To mark UNESCO’s Global Media and Information Literacy week, on the theme of “Resisting Disinfodemic: Media and Information Literacy for Everyone and by Everyone,” we would like to take the opportunity to look back at some of the top posts by our colleagues which explore both the challenges and opportunities of promoting media and digital literacy as a potential solution to the problems posed by the spread of mis- and disinformation online.
In 2018, Professor Sonia Livingstone wrote a couple of posts addressing the sudden enthusiasm for media literacy among policy makers and others as they addressed thorny questions around internet regulation. In the first post, she highlighted the fact that although improving the public’s media literacy levels seemed to be an extremely popular solution to tackling ‘fake news’, those apparently embracing it were rarely clear about how they intended to act on this.
In the second, which remains one of our most-read posts today, Sonia went into more detail about the challenges associated with improving media literacy from an educational and a digital perspective, while noting the lack of evidence and the politics of media literacy which tends to over-burden the individual. She also offered three suggestions on how to move forward.
In its key report, the LSE’s Truth, Trust and Technology Commission (T3) recommended that digital literacy should be embedded within the mainstream curriculum and to follow up, Gianfranco Polizzi and Ros Taylor published a policy brief focused on this in June 2019. This post presenting the brief’s main points looks the five key challenges with current legislation, national curriculum and teaching resources for promoting digital literacy, and summarises the brief’s recommendation.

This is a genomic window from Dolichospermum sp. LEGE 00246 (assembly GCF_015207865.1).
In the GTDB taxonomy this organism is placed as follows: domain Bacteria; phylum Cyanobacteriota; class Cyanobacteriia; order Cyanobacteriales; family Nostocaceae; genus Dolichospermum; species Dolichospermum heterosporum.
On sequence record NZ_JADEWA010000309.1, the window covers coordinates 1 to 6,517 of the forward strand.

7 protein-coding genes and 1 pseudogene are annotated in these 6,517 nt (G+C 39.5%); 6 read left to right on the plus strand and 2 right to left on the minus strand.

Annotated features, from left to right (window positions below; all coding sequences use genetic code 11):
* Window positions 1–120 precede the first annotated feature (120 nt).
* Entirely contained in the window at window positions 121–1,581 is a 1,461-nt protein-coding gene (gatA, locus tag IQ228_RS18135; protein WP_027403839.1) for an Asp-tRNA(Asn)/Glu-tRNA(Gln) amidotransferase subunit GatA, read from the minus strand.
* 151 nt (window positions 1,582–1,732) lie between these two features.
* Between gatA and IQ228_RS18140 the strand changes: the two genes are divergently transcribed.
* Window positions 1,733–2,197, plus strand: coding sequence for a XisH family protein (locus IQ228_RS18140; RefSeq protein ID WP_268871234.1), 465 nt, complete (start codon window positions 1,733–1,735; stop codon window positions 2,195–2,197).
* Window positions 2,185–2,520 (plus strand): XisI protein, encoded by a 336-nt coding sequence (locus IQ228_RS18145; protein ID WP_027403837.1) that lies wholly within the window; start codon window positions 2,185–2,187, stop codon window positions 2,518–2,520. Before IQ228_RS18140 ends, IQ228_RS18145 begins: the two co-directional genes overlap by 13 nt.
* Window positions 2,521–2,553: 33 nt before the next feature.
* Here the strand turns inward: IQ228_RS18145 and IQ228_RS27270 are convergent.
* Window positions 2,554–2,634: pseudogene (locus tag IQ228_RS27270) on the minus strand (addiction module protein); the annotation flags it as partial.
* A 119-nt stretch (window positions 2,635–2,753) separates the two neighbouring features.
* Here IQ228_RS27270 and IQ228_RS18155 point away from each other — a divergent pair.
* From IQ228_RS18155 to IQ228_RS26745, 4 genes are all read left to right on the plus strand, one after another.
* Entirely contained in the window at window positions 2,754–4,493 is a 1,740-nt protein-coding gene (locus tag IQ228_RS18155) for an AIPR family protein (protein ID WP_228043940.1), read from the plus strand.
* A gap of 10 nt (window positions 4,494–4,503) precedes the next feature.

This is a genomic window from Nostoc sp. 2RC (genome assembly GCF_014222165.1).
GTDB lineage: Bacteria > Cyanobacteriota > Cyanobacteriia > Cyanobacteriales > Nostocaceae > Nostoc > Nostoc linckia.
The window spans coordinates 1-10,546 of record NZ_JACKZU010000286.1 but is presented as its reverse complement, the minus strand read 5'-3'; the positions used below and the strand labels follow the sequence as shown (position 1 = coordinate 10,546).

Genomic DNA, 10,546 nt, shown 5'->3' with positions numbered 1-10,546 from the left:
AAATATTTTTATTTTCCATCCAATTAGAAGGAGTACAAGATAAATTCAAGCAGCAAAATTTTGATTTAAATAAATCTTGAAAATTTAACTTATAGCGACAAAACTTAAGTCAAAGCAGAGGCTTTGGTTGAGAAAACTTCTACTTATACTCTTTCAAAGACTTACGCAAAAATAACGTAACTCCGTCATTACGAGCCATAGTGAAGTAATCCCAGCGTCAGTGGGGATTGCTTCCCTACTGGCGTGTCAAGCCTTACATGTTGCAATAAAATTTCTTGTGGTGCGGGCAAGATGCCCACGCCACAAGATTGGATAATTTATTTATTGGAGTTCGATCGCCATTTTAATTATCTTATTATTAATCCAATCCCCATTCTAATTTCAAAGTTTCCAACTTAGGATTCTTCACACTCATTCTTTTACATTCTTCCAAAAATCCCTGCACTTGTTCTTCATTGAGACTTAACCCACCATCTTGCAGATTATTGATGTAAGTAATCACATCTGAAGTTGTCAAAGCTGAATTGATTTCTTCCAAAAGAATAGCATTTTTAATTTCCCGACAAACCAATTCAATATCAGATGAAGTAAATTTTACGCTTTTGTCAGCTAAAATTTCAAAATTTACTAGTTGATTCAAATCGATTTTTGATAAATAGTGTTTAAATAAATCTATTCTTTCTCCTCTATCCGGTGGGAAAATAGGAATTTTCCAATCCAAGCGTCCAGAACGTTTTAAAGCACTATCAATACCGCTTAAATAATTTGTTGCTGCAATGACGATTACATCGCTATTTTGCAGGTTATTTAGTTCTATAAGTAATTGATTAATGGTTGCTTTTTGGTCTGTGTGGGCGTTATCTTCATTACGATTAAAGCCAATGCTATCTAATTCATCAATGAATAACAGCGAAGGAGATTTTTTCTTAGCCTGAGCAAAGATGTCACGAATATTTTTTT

Our recent PhD graduate Gianfranco Polizzi looked here at some of the challenges that we face in promoting both children’s and adults’ media literacy and how different these are. Children are easily reachable as they are in school, so the challenges lie in changing the curriculum and in teacher training, whereas for adults not in formal education, the main challenge is how to reach them.
In light of the COVID-19 crisis and concerns around the related spread of misinformation, Gianfranco shared some practical tips on how to evaluate information online, based on his interviews with digital experts about what they themselves do. He concluded that the digital age “requires us to deploy a wealth of digital skills and knowledge in order to evaluate online content,” including functional skills and knowledge as well as a critical understanding of the digital environment.
This article represents the views of the author, and not the position of the Media@LSE blog, nor of the London School of Economics and Political Science.